Whence cometh Freefrom? Who needs it – and why do they need so much more of it than they used to?
1. Food allergy sufferers True food allergy – the sort that can kill you – was almost unheard of 40 years ago. Now one child in every 70 has a potentially fatal nut allergy – and rising…
2.Coeliacs and those with Non-coeliac gluten sensitivity First identified after WWII, until 10 years ago CD was thought to affect 1 in 300 people or fewer. Now, with improved diagnosis, thought to affect 1 in 100, and, if you include NCGS this could be as high as 1 in 70.
3. IBS sufferers IBS Network estimate that 50% of population suffer from IBS at some point in their lives. The most common symptom of IBS is food intolerance – primarily to wheat and dairy. The most common treatment? An elimination diet.
4. Other medical conditions Dietary restrictions increasingly being used to treat other diagnosable digestive conditions such as Crohn’s, UC, IBD etc A number of mental health conditions (now bigger, in terms of NHS spend, than CHD and cancer put together) are using dietary restrictions as part of their treatment – depression, hyperactivity, obsession, ASD etc
5. Self-diagnosed food intolerants Those suffering from low level health problems (digestive disorders, bloating, headache, fatigue etc) self-diagnose as being gluten or dairy intolerant. The improvement in their health may be due as much to better eating habits, when they go gluten/dairy free, as to a genuine intolerance, but it validates their ‘freefrom’ diet.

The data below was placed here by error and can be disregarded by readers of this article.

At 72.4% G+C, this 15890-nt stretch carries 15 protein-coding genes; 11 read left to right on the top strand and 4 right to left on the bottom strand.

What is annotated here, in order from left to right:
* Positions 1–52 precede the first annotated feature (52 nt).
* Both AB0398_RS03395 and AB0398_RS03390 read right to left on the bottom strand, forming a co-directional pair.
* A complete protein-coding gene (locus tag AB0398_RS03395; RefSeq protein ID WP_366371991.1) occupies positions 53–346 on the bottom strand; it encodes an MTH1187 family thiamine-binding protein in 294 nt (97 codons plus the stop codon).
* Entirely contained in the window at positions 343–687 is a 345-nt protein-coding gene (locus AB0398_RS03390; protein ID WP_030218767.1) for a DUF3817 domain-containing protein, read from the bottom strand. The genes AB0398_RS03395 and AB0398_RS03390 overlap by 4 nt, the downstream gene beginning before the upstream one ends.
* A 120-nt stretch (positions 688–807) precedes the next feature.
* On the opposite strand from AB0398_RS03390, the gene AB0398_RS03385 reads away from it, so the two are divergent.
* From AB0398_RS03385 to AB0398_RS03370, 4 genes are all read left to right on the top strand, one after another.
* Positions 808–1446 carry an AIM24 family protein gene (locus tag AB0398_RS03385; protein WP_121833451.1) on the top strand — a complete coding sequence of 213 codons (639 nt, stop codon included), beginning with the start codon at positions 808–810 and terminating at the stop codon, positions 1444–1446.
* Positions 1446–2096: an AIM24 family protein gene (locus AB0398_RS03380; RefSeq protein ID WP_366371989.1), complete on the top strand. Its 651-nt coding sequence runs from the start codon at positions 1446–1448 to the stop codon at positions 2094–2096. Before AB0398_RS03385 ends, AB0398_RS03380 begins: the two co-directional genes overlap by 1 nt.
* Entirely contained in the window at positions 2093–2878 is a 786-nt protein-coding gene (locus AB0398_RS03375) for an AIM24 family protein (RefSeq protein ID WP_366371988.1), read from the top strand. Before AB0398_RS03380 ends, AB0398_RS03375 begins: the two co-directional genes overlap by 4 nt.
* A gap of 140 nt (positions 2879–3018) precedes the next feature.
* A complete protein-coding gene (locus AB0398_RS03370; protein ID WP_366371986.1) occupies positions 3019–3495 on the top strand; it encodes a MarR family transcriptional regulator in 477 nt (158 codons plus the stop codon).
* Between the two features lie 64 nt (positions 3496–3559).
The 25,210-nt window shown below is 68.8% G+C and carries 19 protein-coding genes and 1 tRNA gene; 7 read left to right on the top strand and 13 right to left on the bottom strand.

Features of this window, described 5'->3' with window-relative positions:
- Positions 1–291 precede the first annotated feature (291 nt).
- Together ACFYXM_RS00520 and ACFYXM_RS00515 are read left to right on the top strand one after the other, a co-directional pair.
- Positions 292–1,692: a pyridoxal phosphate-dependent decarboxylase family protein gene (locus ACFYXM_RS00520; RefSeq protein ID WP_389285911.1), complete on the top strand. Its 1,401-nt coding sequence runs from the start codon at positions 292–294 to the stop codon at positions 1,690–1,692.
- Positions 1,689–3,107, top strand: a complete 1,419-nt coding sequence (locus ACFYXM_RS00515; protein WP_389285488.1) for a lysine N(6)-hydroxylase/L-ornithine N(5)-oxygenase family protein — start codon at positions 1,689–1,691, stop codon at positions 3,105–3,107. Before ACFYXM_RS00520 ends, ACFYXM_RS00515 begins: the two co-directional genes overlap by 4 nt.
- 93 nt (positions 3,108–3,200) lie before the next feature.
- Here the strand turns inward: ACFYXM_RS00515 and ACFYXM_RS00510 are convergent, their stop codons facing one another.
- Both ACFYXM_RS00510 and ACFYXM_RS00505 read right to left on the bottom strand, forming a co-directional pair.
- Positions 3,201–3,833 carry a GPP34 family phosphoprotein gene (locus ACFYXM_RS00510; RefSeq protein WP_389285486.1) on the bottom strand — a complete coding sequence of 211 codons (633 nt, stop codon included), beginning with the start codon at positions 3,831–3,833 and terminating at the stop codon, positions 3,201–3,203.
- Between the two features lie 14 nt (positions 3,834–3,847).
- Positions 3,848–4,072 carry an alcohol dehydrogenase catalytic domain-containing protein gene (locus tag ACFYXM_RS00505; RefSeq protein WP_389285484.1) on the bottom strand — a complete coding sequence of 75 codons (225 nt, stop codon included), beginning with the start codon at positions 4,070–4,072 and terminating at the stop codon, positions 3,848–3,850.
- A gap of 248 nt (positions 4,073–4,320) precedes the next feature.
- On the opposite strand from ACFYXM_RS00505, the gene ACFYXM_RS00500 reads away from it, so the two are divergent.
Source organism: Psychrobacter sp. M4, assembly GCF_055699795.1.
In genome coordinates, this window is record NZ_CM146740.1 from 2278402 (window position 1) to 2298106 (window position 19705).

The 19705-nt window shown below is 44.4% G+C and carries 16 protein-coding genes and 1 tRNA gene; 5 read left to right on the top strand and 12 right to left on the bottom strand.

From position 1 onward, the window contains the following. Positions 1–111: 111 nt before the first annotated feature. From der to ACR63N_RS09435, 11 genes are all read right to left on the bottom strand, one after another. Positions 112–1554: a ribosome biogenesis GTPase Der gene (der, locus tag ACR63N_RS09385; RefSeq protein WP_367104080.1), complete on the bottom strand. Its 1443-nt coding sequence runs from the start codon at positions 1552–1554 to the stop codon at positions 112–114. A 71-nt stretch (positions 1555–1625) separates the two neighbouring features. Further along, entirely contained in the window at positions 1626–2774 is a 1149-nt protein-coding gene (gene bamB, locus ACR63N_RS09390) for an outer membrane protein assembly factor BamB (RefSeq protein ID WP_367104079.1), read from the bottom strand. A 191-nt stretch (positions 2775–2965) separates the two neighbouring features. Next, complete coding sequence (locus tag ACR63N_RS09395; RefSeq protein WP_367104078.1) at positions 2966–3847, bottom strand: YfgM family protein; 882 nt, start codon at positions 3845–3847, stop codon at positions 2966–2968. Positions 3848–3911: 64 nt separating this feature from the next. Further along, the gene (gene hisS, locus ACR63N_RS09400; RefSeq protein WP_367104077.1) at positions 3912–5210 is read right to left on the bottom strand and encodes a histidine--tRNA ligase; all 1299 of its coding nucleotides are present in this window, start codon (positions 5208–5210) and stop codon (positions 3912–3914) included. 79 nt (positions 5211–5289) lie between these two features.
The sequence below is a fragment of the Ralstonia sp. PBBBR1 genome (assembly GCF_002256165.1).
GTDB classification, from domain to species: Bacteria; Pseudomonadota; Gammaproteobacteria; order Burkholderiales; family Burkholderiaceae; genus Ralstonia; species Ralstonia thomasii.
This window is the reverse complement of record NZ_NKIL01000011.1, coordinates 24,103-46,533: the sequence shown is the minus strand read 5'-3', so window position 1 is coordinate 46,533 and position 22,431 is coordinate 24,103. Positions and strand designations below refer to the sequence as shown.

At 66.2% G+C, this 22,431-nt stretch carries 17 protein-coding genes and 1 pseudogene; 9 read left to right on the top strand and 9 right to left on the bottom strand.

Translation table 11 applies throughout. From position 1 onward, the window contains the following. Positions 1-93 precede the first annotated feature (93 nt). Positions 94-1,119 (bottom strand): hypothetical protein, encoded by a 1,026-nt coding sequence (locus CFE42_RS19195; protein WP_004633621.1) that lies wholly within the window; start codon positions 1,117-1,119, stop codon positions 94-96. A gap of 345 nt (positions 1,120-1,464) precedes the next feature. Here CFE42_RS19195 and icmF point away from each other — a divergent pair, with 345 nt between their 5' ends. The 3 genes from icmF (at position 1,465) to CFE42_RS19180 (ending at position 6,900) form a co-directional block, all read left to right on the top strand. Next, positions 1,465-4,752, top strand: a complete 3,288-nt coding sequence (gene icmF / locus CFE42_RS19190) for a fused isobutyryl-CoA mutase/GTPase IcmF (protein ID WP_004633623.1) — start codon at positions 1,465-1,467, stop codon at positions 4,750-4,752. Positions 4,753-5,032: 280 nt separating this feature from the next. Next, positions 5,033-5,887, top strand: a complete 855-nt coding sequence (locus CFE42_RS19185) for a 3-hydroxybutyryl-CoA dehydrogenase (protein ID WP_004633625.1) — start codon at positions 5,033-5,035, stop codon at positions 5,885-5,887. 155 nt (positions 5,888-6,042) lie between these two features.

6. Lifestyle ‘freefrom’ers Those who believe that freefrom food is healthier, less processed, less polluted, more environmentally friendly, more ethically acceptable – and therefore choose to eat freefrom.
So, now for the history lesson…. How has freefrom grown to accommodate this growing band of people?
1980s – 2000 Gluten-free: dedicated coeliac manufacturers making fairly unappetising gluten-free staples, available almost entirely on prescription. Dairy-free: vegetarian manufacturers offering chalky, soya-based alternative dairy-free ‘milks’ and ‘cheeses’.
2000–2008 Number of allergy/intolerance sufferers starting small artisan businesses selling locally. Growth internet trading which allowed these mini-producers to sell to a wider market. Growing interest of supermarkets in freefrom sector although very patchy and dependent on the enthusiasm of individual buyers.